Saturday, January 17, 2009

Must read breastfeeding article from the New Yorker

Here is a link to a recent article from Jill Lepore, "Baby Food: If breast is best, why are women bottling their milk?" Lepore provides a great analysis of the curent value of mothering and mother's milk in a capitalist environment. Really interesting. My fave bits:

"More important, the name falls something short of capacious: only female mammals lactate; males, strictly speaking, are not mammals.

"By the turn of the century, the cow’s udder, or, more often, its head, had replaced the female human breast as the icon of milk.

"Year by year, bottles became less like breasts. The familial cylindrical bottle, called the Stork Nurser, dates from 1910 and is tied to the rise of the stork myth: milk comes from the milkman; babies come from storks.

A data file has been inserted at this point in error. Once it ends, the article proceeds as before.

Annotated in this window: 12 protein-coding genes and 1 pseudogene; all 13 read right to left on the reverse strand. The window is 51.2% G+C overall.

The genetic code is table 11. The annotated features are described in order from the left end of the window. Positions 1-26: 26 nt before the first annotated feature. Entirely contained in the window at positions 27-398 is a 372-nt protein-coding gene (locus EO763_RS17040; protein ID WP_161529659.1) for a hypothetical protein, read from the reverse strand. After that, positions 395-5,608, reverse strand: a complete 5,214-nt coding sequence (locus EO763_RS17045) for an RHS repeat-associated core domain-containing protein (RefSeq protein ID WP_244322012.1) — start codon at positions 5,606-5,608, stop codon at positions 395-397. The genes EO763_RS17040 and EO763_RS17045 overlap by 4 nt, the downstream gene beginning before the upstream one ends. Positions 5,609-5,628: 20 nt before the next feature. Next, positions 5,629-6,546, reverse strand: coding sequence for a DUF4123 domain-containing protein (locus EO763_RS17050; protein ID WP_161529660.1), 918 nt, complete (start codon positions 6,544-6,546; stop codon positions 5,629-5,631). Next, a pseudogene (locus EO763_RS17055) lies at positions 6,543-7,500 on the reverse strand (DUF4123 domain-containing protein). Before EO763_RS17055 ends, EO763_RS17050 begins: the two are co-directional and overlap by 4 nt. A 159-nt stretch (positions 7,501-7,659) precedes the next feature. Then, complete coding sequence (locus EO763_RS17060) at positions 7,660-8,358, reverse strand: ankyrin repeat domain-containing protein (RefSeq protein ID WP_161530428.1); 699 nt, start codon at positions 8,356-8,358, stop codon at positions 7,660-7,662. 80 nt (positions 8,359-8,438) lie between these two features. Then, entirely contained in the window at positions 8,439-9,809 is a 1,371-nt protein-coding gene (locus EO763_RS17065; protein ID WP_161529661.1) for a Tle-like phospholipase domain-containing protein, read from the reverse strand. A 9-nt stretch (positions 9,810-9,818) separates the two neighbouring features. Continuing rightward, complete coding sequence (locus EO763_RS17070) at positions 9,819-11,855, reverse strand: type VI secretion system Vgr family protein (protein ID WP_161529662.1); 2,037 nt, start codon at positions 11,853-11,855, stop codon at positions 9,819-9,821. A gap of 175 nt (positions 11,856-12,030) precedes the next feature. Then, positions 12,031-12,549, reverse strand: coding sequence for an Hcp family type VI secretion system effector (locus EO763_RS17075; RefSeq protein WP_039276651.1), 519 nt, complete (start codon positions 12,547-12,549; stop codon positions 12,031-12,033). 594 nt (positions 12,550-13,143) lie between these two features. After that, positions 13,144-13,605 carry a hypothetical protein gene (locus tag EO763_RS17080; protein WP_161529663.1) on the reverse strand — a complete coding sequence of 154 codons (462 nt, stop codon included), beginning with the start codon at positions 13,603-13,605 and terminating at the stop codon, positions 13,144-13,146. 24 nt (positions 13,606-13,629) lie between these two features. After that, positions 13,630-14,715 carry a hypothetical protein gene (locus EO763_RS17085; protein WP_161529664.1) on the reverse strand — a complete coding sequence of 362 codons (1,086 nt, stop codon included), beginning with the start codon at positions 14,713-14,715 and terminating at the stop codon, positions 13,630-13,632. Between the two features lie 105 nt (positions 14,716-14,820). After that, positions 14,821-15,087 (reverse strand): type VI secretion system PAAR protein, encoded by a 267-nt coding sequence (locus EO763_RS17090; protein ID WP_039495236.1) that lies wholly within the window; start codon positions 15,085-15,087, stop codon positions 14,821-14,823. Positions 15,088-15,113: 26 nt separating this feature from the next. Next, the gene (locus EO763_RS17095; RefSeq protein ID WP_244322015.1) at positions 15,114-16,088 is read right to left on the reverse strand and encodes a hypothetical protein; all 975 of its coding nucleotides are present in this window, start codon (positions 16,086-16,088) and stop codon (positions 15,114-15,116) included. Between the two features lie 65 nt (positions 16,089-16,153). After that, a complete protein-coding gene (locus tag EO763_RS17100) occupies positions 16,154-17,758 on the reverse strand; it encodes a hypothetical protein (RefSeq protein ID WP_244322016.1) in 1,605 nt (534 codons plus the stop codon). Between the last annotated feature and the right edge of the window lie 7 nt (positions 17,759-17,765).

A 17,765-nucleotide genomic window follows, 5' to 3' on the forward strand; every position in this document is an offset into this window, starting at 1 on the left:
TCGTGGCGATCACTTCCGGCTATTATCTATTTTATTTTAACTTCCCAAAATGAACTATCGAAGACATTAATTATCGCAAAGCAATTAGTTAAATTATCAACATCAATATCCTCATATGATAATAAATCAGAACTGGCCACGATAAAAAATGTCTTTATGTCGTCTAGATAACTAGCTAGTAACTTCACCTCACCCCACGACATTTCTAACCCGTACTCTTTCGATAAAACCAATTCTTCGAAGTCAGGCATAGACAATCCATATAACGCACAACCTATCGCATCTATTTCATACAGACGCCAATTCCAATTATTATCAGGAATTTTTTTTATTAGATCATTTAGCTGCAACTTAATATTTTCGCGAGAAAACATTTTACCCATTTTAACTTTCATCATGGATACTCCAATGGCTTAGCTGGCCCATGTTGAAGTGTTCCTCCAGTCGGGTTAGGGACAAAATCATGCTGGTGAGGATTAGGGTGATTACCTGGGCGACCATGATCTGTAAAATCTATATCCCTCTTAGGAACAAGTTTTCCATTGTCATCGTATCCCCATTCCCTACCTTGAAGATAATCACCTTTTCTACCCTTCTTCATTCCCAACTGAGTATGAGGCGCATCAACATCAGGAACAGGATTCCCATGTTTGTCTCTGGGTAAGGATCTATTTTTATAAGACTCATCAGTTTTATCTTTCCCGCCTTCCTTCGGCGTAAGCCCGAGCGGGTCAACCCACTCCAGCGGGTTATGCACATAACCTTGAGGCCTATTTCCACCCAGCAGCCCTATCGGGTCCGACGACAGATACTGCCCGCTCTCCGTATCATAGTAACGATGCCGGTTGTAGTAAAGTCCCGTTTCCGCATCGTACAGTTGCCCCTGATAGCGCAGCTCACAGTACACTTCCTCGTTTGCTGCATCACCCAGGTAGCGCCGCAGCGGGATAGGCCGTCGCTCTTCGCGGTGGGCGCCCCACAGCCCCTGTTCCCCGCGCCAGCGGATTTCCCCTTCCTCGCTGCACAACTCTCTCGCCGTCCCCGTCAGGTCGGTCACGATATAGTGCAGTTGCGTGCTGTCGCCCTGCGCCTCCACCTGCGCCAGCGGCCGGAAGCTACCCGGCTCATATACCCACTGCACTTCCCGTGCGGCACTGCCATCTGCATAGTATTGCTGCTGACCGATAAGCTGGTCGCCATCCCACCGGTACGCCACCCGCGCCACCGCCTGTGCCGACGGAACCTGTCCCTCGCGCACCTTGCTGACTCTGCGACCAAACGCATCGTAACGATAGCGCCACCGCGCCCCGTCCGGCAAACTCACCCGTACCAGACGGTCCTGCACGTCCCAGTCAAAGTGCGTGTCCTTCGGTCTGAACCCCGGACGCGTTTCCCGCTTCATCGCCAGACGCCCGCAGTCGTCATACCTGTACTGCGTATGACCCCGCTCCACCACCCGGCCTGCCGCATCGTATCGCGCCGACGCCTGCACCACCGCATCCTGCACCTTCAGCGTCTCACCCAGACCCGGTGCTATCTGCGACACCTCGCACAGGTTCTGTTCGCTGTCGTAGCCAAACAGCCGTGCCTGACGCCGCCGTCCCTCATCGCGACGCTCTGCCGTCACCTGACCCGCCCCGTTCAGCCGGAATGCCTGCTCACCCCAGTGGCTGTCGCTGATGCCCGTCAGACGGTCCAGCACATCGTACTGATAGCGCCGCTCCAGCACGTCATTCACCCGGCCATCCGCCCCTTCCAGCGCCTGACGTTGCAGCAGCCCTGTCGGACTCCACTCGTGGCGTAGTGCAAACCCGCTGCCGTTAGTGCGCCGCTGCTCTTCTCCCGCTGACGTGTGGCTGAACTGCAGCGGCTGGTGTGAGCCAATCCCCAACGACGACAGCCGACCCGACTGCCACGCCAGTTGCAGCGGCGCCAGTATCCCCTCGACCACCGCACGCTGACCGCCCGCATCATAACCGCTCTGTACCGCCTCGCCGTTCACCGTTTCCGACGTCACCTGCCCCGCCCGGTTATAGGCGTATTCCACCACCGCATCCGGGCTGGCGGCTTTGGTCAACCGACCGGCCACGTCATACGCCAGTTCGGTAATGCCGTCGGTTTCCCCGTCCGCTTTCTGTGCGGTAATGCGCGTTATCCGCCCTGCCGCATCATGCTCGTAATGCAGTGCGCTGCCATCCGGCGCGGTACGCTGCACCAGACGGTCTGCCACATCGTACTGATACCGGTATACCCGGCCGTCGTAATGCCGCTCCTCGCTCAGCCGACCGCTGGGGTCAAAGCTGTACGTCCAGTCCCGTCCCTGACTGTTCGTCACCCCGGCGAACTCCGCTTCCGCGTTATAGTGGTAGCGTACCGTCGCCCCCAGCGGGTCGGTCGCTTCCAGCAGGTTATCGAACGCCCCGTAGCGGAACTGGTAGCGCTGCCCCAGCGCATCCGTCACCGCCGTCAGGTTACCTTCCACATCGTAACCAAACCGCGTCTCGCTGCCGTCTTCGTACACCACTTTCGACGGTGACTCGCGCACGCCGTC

"A brief history of food: when the rich eat white bread and buy formula, the poor eat brown bread and breast-feed; then they trade places.

"Non-bathroom lactation rooms are such a paltry substitute for maternity leave, you might think that the craze for pumps—especially pressing them on poor women while giving tax breaks to big businesses—would be met with skepticism in some quarters.

"It appears no longer within the realm of the imaginable that, instead of running water and a stack of magazines, “breastfeeding-friendly” could mean making it possible for women and their babies to be together. Some lactation rooms even make a point of banning infants and toddlers, lest mothers smuggle them in for a quick nip. At the University of Minnesota, staff with keys can pump their milk at the Expression Connection, but the sign on the door warns: “This room is not intended for mothers who need a space to nurse their babies.”"

Thanks to an online friend who posted this link at a forum I belong to.

1 comment:

gudkizzer said...

hi.....?i like your post... it is a good for babies and also the other mommies,and it is related of Elizabeth Wilcox
it a nice.

Elizabeth Wilcox